March 2, 2022 9.47 am This story is over 20 months old

‘Lincolnshire has done its bit’: Outrage at MP’s Ukraine refugees comments

“Everybody wants to be humanitarian”

Local people have branded Gainsborough MP Sir Edward Leigh ‘heartless’ after claiming Lincolnshire had already ‘done its bit’ for migrants from Eastern Europe.

Sir Edward Leigh congratulated Home Secretary Priti Patel for refusing to offer asylum to all Ukrainian refugees fleeing war. She further relaxed the rules to allow more people to rejoin family members in the UK on Tuesday.

The Conservative MP said: “Everybody wants to be humanitarian and she’s under pressure to have a visa-free scheme like the rest of Europe, but may I actually congratulate her on her proportionate response.

“I think we have to remember that, unlike the rest of Europe, we have uniquely liberal labour laws and we speak English, so we are the country of choice for mass immigration.

“And therefore I do urge her to, as well as listen to all the humanitarian voices, to listen to the voices of people in Lincolnshire, who feel we’ve done our bit in terms of migration from eastern Europe. We’re under extreme pressure in terms of housing and jobs.

“I know this is difficult to say, but we have to be honest about this. And therefore may I be a correcting voice on this and congratulate her on her humanitarian but proportionate response and not throwing away the immigration rulebook.”

Thousands have responded to the Conservative MP’s comments in the House of Commons yesterday, including TV dragon Deborah Meaden.

Criticisms came from fellow Lincolnshire politicians across the party spectrum, and including Conservative colleagues.

Disappointment from the business community

Local entrepreneur Matt Russell who has spent 20 years working in Ukraine, described the MP’s comments as “tone deaf”.

“I am disappointed that a MP as experienced as Mr Leigh is apparently tone-deaf to the situation unfolding on our European borders. These are extraordinary times where fellow Europeans need our help. We have not witnessed a situation like this for decades.

“From a compassionate position alone, we should be doing everything that we can to offer safety and refuge to the Ukrainians in their time of need. UNHCR and Red Cross official figures grossly underestimate the amount of displaced people.

“Many are encircled by the Russian army in cities far away from the European borders and are unable to travel safely. Few trains are able to make the 18 hour journey from Kharkiv to Lviv, for example. And the Russians have a choke-hold on the road network leaving families trapped in cellars and basements in fear for their lives.

“Unfortunately, it is my opinion that Mr Leigh’s poor judgement doesn’t stop on compassionate grounds alone.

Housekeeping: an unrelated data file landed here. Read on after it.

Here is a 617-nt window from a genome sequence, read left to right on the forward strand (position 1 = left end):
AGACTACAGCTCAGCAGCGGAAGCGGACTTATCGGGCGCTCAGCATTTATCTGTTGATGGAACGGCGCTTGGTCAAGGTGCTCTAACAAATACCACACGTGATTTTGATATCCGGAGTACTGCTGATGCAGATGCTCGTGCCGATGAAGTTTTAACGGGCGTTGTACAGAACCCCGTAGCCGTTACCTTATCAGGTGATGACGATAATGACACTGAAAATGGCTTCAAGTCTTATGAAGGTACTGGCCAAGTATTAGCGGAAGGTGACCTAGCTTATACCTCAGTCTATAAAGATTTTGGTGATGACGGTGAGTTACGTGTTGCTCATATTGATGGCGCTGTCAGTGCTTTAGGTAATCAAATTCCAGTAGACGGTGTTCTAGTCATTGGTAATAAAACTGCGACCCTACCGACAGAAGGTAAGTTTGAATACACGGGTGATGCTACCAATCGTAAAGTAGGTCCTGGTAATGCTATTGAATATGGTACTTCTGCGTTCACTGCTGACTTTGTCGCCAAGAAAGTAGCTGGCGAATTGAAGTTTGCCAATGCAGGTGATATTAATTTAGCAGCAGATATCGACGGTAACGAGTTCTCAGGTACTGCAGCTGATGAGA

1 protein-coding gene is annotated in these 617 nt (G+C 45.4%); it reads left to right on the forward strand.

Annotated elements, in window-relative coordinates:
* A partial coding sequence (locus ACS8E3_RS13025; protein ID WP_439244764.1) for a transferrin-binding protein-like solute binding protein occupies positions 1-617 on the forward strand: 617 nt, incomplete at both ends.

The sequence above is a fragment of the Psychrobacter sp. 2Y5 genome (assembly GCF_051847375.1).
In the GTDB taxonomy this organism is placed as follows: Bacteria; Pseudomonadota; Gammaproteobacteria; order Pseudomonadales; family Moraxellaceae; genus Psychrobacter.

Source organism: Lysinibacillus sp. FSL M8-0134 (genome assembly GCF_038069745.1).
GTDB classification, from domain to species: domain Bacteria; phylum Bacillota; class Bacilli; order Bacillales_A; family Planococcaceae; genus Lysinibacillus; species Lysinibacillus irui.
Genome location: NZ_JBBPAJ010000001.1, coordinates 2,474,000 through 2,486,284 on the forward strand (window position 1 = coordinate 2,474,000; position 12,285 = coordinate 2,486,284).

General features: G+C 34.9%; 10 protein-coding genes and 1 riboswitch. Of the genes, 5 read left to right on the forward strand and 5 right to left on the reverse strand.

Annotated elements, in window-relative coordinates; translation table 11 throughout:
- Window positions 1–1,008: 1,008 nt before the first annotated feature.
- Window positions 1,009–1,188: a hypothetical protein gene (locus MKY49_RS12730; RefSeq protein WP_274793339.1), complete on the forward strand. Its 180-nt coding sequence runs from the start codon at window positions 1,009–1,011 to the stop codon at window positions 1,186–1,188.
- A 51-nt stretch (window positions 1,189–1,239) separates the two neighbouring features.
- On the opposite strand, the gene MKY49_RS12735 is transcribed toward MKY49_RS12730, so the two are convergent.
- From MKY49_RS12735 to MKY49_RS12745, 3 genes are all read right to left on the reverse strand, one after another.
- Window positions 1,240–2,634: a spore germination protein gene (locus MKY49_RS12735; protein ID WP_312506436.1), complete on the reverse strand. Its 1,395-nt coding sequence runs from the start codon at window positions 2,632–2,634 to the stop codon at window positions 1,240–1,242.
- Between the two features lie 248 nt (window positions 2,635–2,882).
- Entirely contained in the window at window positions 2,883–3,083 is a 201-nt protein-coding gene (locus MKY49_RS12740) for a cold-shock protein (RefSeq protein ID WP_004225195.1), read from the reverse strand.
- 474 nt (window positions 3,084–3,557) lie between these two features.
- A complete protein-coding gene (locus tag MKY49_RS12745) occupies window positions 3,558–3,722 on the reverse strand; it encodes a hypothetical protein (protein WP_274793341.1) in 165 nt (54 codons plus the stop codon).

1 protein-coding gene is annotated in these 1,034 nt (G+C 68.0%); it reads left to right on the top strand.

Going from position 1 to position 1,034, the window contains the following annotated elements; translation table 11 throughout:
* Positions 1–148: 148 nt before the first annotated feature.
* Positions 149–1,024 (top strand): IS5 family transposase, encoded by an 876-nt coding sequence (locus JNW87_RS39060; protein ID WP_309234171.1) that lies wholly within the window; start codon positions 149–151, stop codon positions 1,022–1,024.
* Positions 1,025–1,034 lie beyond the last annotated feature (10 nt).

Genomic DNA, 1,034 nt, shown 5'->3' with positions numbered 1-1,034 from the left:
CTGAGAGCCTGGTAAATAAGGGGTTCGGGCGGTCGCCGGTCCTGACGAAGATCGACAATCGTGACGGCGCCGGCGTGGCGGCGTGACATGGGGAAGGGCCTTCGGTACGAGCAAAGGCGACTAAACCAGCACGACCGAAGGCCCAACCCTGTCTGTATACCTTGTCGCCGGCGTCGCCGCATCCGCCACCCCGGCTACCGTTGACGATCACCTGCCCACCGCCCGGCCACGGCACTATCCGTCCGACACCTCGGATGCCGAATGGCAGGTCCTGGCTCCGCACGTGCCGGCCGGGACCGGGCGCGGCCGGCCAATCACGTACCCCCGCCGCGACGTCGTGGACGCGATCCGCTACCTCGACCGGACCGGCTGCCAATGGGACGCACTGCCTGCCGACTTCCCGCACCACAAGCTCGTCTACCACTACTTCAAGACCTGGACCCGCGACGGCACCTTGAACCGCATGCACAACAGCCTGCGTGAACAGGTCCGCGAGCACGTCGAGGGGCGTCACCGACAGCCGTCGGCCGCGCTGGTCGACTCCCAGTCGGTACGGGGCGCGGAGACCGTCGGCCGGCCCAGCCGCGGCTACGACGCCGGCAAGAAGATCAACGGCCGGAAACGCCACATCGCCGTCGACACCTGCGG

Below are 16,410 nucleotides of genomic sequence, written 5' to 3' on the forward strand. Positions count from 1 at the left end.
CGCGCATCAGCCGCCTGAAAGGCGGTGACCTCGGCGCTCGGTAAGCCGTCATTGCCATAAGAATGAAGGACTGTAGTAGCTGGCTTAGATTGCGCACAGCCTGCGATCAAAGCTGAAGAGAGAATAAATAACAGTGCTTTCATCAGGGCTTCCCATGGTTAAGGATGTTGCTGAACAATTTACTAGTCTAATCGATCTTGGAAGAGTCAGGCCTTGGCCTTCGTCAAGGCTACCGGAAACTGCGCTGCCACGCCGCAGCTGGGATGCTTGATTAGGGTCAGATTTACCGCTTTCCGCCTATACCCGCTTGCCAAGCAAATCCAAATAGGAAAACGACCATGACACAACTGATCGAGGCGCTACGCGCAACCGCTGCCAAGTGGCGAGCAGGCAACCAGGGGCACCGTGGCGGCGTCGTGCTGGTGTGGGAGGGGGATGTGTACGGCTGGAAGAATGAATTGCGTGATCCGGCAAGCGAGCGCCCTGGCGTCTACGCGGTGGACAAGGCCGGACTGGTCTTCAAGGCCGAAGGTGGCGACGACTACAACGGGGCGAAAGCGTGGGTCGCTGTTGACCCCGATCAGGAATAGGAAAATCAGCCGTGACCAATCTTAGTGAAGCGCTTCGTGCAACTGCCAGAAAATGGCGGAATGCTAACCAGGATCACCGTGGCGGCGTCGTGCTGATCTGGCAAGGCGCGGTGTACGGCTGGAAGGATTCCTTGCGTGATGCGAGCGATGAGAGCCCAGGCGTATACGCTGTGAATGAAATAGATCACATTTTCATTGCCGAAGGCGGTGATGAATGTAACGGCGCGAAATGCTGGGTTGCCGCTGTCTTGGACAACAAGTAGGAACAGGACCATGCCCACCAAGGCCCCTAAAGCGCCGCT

“Lincolnshire’s population is ageing and is higher than the national average, with 25% growth in those aged 65 or older between now and 2030.

“Factor in the significant numbers of young people choosing to leave the county before they enter the workforce at 18 or 21, factor in labour shortages following Brexit and there is an opportunity to make the economic case for highly skilled, highly educated Ukrainians to permanently settle here following emergency migration.

“It is important that Mr Leigh understands that agriculture, defence and IT are all major components of Ukraine’s economy. With migrants highly skilled in these industries that closely align with Lincolnshire’s own economy, it is clear to me that Lincolnshire should offer safety, refuge and a permanent home to those fleeing the terror of the Russian army. I would be happy to meet with Mr Leigh to share both my experience and understanding of Ukraine.”

Nettleham resident Peter Rowlett (left), and his son Paul (right), are very worried about their family who live in Ukraine.

This week, The Lincolnite spoke to a Lincoln family appealing on behalf of relatives in Ukraine for MPs to relax visa rules.

Peter Rowlett, who lives in Nettleham, reached out to Sir Edward Leigh. The Lincolnite received a response from the MP about the case.

He said: “Right now the most immediate way for Ukrainians who are in fear of their lives to reach safety is to flee to neighbouring countries. Poland, Slovakia, and Hungary have all opened their borders to Ukrainian citizens and residents and have extensive support operations existing on the ground at their borders with Ukraine as well as further within their countries. In addition, the Home Secretary today (Tuesday) announced further measures for the UK to provide sanctuary to 100,000 individuals.

“Immediate family members of a British national normally living in the Ukraine who intend to apply for a visa under the Family Migration route should call +44 (0) 300 3032785 selecting option one for assistance before applying. Lines are open Monday-Friday 8am-8pm and Saturday-Sunday 9am-5.30pm.”

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